Who would ever think that this was a problem, being too perfect? Is there such a thing? Unfortunately there is.
There are many people who have the mistaken idea that if you are good at something, or you are successful , you were born with the intrinsic talent or knowledge to know just what to do. Nothing could be farther from the truth!
In order to succeed at anything you have to court epic failure, embarrassment, mistakes and missteps. People who think they need to be perfect are afraid or unwilling to take chances that any of these negative things will occur. They delay taking action until they feel they can turn in a flawless performance. So of course, they never take action.
There are many books written about the early failures of famous, successful people. In “Mastery” by Robert Greene, he sifts through the biographies of great historical figures to determine the behaviors that made them successful so that they were able to gain control over their lives and destiny. What does it take to be great at something? Although there are many behaviors that contribute to a person’s ability to gain mastery, two of them stand out as the opposite to seeking perfection. The first is to embrace criticism and be grateful for the opportunity to learn and improve. The second is to be willing to “pay your dues”, to be humble, to be an apprentice, to have a “beginner’s mind”.
In “Talent is Overrated”, Geoff Colvin discusses that what really makes the difference in extraordinary performance is a highly specific type of practice. It is a practice that is hard, that pushes you beyond your comfort zone, not merely going through the motions. The lesson here is to be scared ,but act anyway!
There are also many big and small stories of the not-so-famous people we meet every day who are trying to attain their dreams and goals. What behaviors help propel them forward and which ones hold them back?
Take the tale of two
“wanna be” sheep herding competitors. (Yes, there really is such a thing!) . Person A studied herding, watched many trials, critiqued the mistakes others made in the trial arena, and talked herding strategies with famous competitors. If she and her dog did poorly during a lesson, she quit and blamed the training method, the livestock, etc. Ten years down the road, Person A has never trialed a dog.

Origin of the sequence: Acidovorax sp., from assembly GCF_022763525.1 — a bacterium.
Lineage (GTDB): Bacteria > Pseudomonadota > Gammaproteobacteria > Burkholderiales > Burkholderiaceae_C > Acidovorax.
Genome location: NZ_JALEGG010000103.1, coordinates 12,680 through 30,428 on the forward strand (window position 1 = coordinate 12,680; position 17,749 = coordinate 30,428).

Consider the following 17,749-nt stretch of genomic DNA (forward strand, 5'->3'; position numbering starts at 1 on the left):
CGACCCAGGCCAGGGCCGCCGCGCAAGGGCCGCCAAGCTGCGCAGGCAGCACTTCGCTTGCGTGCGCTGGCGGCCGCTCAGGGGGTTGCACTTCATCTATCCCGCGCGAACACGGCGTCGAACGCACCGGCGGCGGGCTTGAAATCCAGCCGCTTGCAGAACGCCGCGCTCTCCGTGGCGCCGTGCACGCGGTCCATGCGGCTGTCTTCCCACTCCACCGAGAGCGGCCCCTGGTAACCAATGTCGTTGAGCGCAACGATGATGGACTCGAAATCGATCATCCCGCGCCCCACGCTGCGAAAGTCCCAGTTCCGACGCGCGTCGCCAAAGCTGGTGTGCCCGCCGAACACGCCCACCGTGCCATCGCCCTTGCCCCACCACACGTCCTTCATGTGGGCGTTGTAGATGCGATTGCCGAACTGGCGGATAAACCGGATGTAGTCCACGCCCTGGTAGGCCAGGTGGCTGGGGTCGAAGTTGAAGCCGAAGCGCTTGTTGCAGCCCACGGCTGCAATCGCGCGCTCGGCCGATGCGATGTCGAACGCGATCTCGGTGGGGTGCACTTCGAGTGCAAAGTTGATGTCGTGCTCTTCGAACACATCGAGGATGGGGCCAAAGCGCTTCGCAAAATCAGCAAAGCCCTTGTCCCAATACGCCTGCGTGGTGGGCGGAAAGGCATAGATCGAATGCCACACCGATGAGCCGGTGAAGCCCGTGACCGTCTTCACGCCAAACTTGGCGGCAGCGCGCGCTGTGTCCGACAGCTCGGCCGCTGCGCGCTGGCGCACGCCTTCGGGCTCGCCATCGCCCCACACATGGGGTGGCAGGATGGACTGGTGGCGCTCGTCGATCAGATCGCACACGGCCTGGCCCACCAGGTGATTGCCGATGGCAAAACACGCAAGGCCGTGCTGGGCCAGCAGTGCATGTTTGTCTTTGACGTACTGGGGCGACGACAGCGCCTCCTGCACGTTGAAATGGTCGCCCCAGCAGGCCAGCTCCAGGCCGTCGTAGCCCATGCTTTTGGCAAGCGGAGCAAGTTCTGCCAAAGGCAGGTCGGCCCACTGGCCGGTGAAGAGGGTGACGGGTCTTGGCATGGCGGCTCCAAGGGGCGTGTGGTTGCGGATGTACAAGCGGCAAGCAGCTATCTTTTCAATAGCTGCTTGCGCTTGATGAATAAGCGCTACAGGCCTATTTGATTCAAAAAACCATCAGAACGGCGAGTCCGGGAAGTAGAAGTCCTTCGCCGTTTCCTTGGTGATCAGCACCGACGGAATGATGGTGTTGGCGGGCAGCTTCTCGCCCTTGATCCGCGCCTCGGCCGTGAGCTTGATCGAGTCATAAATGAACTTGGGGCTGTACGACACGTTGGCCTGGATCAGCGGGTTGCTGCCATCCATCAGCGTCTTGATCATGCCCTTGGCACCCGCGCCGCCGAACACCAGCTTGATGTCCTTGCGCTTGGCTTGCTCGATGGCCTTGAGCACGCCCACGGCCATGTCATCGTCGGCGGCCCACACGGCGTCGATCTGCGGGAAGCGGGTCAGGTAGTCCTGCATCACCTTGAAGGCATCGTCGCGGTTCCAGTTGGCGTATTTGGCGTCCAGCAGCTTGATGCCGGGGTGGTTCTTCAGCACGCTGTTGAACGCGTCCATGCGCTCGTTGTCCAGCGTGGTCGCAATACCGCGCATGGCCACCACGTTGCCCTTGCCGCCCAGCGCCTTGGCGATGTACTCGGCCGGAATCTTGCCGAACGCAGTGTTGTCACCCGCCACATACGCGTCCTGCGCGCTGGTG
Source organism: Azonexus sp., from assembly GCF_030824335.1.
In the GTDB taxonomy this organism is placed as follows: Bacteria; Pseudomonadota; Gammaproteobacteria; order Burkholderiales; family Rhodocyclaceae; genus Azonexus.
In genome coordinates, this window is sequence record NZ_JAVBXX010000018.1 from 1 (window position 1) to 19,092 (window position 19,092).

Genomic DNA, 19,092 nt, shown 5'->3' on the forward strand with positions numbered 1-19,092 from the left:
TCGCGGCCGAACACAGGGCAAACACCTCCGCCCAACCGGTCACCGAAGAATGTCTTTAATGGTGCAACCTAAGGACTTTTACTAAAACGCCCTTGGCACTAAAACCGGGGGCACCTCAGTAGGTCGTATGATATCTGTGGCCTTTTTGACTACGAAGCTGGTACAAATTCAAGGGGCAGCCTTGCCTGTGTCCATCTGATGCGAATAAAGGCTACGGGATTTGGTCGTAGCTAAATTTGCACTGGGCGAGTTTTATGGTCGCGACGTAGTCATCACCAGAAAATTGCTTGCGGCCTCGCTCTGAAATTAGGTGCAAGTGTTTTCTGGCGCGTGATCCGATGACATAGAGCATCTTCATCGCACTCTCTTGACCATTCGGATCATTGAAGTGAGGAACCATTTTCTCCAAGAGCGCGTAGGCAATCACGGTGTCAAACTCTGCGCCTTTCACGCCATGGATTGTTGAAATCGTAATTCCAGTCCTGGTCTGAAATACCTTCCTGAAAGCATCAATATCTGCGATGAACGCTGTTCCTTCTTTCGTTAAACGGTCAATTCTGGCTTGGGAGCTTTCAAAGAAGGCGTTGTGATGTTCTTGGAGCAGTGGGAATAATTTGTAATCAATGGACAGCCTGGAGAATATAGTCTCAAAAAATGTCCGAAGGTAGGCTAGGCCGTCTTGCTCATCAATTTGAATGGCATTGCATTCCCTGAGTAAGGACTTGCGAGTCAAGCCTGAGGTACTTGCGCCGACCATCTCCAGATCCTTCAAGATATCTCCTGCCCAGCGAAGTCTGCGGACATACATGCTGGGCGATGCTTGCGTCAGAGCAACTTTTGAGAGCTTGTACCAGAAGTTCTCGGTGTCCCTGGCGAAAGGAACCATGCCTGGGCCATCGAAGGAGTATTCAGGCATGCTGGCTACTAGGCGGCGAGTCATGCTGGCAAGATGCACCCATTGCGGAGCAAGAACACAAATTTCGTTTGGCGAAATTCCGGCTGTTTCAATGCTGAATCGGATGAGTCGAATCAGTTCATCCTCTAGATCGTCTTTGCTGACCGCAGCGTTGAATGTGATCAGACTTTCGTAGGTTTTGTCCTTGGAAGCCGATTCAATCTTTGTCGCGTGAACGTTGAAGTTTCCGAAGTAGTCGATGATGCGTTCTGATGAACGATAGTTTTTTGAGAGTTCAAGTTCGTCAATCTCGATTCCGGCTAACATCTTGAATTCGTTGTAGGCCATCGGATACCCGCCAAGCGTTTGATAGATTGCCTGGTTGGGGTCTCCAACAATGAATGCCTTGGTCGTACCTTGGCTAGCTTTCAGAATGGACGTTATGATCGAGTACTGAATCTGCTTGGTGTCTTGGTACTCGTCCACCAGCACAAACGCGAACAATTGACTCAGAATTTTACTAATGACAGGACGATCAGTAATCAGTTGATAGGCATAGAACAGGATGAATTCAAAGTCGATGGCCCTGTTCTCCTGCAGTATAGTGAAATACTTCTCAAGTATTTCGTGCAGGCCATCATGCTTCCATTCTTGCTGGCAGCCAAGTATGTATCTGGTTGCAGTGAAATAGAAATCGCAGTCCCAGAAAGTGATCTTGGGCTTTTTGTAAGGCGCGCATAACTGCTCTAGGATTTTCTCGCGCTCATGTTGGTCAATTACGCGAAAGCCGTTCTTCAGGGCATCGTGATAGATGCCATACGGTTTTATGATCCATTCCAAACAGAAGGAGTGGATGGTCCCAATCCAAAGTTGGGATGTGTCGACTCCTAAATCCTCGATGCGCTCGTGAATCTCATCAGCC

Person B also dreamed of trialing. She took lessons, and put herself out there at practice and exhibition matches. She stuck with her training and trialing despite many embarrassing moments and many failures. This is not an easy sport! After 10 years, Person B has successfully trialed many dogs, some to advanced titles. She is now teaching others and remains passionate about the sport. Who would you rather? Besides the embarrassing moments make great stories later!
The key to mastery is practice and doing. So if perfectionism is getting in the way of changing something or accomplishing something, here are a few ideas. 1) Set a small goal. 2) Tell someone – secrecy keeps perfectionism alive and well! Be accountable. 3)
is to act despite your fear and anxiety! The outcome is not important, feeling good while doing it is not important, the DOING is important! 4) Allow yourself to practice making mistakes. Tell yourself that making mistakes is normal and expected. Find some examples of people who inspire you – read about them, talk to them, and you will discover all of the mistakes they made and continue to make! Notice that they don’t seem too bothered by it- “been there, done that”.
So, instead of waiting to be perfect, be a starter! The perfect time never comes, there are no guarantees, ever!